Mary shuddered, and shook her head violently, “I hate that word…retarded. Just horrible.”
“Yes, but it’s a perfectly reasonable word, Mary.” Anton countered, until she shot him a menacing glance, to which he amended, “But, I do see your point.” They both smiled briefly, enjoying one another’s company, and the unspoken dynamics between man and woman, husband and wife.
“Of course the word is reasonable, and descriptive dear. But give what is reasonable to our unreasoning world and just watch how quickly description turns to ugliness. Our boy will not suffer such a fate, I can tell you that with certainty. I will not allow it.” And with that they both fell silent again, as the sun finally began to set, and the golden glow that had previously filled the room faded, casting the room in grayer tones. Anton observed his wife in the gathering darkness. So many things about her attracted him—her wit most definitely, her fine features of course, but her character and moral integrity was an undeniable force that he couldn’t resist. She was a very practical woman, without a doubt, yet she was never narrow in her approach; and her pragmatism was expansive and generous. So that even what might be considered fanciful by others and dismissed as superfluous, she could conceive the value and importance, and with her profound imagination she would allow, for practical reasons, even the most spiritual, artistic or even mystical pursuits. Anton would say that his wife had “a rigorously scientific mind, wrapped within a wondrously expansive heart.” Because of this there was no room within Mary for any prejudice—the scientific method wouldn’t allow it, and neither would her heart which was filled with love. But she could be ruthless in the face of willful ignorance and intentional deceit; and she could sniff out these pernicious character flaws in a person, just like a hound on the trail of its prey. Anton thought that final comparison privately, though he meant no disrespect by it, it just seemed an apt simile; though, if pressed to articulate his wife’s ability to perceive deception, nevertheless he compared her more favorably, to detective Sherlock Holmes, one of her favorite characters from childhood reading. Anton leaned forward and switched on the lamp at the bedside, and then sat back in his chair. “Let’s wait and see what the doctors discover.”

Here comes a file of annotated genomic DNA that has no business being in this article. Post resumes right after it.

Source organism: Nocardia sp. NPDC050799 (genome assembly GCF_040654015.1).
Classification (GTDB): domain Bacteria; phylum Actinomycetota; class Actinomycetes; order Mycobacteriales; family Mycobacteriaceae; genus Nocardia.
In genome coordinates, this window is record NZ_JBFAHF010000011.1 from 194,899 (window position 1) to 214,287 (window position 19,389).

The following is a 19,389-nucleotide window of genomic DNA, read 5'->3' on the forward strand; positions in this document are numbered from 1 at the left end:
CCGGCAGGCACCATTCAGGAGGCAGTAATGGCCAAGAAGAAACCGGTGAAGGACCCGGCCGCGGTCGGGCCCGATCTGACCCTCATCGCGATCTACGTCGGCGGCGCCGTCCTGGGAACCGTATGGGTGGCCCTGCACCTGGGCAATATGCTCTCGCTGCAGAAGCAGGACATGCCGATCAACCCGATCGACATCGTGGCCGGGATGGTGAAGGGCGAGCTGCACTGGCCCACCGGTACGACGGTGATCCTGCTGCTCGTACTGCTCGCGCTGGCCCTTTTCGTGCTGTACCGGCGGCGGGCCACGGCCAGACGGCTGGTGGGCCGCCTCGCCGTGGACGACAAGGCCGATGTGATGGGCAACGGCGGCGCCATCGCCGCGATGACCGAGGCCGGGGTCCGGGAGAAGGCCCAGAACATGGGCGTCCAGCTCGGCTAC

Worry finally spread across Mary’s face. She had been working with great effort to subdue it ever since the doctor had expressed his findings, but now it broke forth and darkened her expression. Anton, as well, felt anxiety creep into his depths, as the bottom fell out of his stomach, leaving an ache of emptiness there, which echoed up through all of his organs and ended in a painful tightening of his chest. Both he and Mary wanted to see their newborn baby for themselves, and they both questioned the meaning of what the doctor had diagnosed.
“What did he mean do you think, by ‘there are good places for him’? Does he mean an institution? Does he expect us to give our baby away—permanently? I didn’t really understand that.”
“No, I didn’t take it that way. I think he just meant that there are places that can help us—and John—if we need help as we’re raising him.”
“I’m not sure, though; I suppose, maybe that’s it.” Mary closed her eyes and pictured the doctor again as he had revealed his findings to them. “He was very nervous. He doesn’t exactly engender confidence.”